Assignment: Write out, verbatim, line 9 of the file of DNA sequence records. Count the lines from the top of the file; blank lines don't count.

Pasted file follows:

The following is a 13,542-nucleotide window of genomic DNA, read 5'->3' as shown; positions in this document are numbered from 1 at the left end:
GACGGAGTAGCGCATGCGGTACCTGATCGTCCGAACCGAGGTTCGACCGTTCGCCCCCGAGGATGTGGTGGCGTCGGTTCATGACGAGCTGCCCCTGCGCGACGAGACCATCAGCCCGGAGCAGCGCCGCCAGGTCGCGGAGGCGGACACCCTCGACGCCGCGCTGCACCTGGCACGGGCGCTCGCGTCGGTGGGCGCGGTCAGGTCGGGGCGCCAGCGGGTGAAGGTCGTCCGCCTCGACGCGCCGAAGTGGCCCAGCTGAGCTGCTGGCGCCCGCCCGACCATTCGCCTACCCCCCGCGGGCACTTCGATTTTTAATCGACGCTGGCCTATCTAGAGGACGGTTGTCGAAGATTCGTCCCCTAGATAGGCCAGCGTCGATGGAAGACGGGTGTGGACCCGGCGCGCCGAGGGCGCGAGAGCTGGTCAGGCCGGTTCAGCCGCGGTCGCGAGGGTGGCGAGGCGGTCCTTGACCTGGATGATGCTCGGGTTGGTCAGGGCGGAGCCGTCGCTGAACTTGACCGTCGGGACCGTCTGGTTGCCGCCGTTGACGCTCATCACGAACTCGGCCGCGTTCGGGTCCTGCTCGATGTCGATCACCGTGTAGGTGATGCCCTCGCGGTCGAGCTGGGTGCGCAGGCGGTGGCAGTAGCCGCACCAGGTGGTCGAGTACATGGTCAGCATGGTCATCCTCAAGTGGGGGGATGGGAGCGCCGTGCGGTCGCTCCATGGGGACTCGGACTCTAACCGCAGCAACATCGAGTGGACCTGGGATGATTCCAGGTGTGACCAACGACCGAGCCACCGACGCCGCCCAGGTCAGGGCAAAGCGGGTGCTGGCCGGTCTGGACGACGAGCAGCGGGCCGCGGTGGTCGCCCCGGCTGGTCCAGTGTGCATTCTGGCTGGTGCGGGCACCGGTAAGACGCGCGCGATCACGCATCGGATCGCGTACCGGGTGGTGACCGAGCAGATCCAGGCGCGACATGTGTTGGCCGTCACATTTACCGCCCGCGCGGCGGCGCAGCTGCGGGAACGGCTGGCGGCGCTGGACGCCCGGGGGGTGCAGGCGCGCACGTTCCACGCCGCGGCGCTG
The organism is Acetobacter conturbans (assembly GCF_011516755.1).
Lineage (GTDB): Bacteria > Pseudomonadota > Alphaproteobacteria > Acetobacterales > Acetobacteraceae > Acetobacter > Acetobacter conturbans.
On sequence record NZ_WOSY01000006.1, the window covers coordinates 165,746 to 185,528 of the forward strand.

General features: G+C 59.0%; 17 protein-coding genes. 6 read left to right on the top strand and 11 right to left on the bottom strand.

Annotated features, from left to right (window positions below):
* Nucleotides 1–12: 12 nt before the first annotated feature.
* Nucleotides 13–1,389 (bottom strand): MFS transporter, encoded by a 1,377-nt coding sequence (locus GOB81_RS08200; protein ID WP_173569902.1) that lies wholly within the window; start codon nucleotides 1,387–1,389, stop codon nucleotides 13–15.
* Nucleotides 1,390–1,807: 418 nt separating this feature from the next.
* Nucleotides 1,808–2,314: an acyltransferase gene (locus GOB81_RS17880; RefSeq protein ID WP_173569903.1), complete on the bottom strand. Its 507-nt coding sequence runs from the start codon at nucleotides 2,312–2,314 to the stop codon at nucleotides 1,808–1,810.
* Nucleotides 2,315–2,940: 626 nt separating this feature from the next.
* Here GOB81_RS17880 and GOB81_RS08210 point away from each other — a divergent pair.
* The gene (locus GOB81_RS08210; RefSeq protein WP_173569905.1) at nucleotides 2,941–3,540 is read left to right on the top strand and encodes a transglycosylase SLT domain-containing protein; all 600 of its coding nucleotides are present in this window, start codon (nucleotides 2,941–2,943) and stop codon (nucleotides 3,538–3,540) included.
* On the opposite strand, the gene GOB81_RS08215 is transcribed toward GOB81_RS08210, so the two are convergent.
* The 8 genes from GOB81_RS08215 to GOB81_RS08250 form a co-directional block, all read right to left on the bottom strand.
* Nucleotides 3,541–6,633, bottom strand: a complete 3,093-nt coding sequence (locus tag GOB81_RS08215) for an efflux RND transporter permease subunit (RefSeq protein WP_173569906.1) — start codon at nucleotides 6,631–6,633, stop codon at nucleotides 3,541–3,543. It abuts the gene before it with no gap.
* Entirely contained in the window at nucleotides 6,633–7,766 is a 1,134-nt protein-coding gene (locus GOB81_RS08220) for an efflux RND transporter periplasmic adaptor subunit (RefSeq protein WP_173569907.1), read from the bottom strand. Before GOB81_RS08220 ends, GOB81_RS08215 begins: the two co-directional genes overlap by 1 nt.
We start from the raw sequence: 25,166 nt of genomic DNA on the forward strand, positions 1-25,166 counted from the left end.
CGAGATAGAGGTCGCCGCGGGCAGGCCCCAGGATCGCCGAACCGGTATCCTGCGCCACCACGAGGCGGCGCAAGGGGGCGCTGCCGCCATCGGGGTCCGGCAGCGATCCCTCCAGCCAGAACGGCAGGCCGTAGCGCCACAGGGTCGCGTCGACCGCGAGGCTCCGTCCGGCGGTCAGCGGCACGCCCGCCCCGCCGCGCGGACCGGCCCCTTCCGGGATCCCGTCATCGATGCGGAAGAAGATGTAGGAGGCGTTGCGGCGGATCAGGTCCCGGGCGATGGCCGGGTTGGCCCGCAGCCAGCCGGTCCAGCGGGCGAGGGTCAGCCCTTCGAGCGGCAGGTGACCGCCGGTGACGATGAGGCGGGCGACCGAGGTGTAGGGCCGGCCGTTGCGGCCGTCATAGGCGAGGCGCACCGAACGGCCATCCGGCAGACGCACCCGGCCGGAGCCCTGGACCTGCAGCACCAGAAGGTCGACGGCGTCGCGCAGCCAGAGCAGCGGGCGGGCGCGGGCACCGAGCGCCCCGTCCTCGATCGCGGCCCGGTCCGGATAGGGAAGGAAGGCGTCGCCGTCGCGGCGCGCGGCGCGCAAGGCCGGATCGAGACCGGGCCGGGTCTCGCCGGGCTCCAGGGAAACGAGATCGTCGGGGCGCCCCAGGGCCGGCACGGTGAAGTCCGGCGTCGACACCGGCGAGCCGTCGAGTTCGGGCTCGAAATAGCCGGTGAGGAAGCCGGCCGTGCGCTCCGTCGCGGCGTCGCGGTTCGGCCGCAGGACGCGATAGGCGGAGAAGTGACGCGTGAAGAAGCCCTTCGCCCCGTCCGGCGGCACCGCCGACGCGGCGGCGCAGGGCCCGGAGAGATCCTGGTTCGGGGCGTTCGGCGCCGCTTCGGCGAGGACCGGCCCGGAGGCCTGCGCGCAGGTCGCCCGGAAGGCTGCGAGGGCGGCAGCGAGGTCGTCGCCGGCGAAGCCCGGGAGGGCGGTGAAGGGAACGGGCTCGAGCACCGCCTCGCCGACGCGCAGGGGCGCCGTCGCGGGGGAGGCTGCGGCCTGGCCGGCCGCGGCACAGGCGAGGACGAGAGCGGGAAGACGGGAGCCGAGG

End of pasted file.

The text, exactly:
* Nucleotides 13–1,389 (bottom strand): MFS transporter, encoded by a 1,377-nt coding sequence (locus GOB81_RS08200; protein ID WP_173569902.1) that lies wholly within the window; start codon nucleotides 1,387–1,389, stop codon nucleotides 13–15.